Dear Journal, When I write in first person it’s sometimes hard to forget that the main character isn’t me. Sure, there are always bits and pieces of me present in each and every one. They all bleed the same as me, with their hearts on their sleeves, and with ulterior motives coloring almost every one … Continue reading Dear Journal: In Character
“The most important character in every novel is the author’s personal story. The anguish in the narrative, as well as the tender moments, they all derive from it and make it necessary for the entire novel’s existence.”
I write in first person. Sometimes. And every single time I write in first person I wonder how much of it is me, my own thoughts and fears, my own variances and expressions, my own essence. If we really do write what we know, then maybe all of my characters have a little of me in them, which is kind of scary but kind of comforting at the same time. My imagination is vast and varied, and my experience a bit less so, but my words take on a mind of their own. I’m sure other writers can agree with me on this, if not quite on process, because we all go about it in a way that makes sense to us, the process. But with that imagination and the potential of every single character I write, all of that influences the narrative a lot more than my own life.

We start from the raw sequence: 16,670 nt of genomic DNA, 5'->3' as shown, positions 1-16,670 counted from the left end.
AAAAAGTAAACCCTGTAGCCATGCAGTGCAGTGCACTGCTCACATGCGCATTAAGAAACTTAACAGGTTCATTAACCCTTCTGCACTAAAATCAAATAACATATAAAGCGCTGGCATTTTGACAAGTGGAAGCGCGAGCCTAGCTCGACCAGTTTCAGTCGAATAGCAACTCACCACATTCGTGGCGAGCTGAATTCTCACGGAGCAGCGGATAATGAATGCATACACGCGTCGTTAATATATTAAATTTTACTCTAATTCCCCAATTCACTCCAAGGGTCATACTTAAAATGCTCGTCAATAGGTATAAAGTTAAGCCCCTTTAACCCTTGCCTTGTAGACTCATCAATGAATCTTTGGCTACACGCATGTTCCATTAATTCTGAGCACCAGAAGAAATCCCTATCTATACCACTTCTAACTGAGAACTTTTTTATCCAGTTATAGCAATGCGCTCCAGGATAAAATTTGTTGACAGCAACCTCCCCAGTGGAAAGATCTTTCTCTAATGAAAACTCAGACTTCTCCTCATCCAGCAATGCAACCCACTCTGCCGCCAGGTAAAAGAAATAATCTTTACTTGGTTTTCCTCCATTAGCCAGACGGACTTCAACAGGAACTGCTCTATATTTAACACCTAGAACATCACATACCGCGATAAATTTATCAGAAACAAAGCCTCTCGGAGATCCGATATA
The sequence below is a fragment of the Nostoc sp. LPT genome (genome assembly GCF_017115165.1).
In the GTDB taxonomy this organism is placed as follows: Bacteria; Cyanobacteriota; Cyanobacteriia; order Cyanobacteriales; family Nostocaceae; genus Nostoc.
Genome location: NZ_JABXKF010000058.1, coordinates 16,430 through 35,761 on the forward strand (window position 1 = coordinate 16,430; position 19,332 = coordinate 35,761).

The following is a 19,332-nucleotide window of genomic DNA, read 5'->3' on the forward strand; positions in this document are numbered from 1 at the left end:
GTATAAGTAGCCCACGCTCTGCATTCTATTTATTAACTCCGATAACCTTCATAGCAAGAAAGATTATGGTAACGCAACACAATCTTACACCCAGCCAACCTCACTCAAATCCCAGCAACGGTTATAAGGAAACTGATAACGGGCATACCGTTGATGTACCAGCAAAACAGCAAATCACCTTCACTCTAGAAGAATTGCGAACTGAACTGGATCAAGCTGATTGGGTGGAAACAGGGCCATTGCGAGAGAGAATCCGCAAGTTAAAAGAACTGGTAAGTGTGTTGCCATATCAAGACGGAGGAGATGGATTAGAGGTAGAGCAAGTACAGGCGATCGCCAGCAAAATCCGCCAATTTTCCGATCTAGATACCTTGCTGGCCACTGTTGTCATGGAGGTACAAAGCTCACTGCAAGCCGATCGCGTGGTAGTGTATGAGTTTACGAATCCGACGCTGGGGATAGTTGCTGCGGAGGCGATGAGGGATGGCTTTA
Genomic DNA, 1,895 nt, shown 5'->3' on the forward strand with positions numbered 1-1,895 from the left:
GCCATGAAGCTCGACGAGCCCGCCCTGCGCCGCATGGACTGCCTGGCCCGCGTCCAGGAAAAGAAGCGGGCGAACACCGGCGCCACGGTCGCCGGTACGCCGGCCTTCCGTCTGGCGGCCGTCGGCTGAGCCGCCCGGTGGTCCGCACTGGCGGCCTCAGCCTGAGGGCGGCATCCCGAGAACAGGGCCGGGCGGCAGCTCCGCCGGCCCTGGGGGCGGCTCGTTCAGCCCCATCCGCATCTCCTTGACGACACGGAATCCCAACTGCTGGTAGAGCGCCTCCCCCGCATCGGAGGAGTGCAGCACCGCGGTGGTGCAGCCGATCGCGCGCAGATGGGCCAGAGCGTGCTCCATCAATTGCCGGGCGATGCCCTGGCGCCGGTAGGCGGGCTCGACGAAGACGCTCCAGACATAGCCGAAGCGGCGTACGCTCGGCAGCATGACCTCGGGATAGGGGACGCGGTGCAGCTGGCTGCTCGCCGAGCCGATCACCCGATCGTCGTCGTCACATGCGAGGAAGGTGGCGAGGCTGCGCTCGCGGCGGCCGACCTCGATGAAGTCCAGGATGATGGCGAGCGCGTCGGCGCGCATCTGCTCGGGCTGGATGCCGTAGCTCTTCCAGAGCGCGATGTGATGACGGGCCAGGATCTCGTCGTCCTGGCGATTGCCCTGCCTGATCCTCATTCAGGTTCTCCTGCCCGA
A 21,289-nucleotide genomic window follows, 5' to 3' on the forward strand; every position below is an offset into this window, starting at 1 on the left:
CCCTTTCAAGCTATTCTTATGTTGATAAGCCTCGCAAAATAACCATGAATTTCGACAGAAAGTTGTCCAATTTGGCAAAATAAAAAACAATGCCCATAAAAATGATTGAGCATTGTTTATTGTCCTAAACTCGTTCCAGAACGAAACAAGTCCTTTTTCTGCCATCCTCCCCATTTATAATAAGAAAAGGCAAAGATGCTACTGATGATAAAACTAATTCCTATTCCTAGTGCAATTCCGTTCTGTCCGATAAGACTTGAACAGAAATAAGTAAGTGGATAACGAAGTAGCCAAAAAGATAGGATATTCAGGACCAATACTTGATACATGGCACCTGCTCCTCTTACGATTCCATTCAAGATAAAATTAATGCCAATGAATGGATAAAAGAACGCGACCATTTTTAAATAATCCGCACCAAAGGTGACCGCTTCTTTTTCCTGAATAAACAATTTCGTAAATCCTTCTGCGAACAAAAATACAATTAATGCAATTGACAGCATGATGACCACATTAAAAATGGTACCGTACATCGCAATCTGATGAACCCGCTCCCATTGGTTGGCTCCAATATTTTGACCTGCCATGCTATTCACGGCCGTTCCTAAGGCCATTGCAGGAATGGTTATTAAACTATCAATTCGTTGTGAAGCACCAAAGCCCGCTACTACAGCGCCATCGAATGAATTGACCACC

Then you read my first novel, and you tell me that so much of it sounds like it’s my life. Because so much of it is directly from my own life. What the conundrum, huh? And yet, even though so much of it derives from my personal anguish and my own internal conflicts, it’s still a work of fiction. Even though it’s in first person. Even though it’s largely from my life. When I sat down to write Detours that first day, I had no idea where it was going to go, what it had to say, and where it was going to take me. And when the main character spoke to me, he used my voice. I felt like we were as close as twins, that we shared so much history, but that in the end we led our own lives for better or for worse. Continue reading “The Uncomfortable Closeness of Narrative”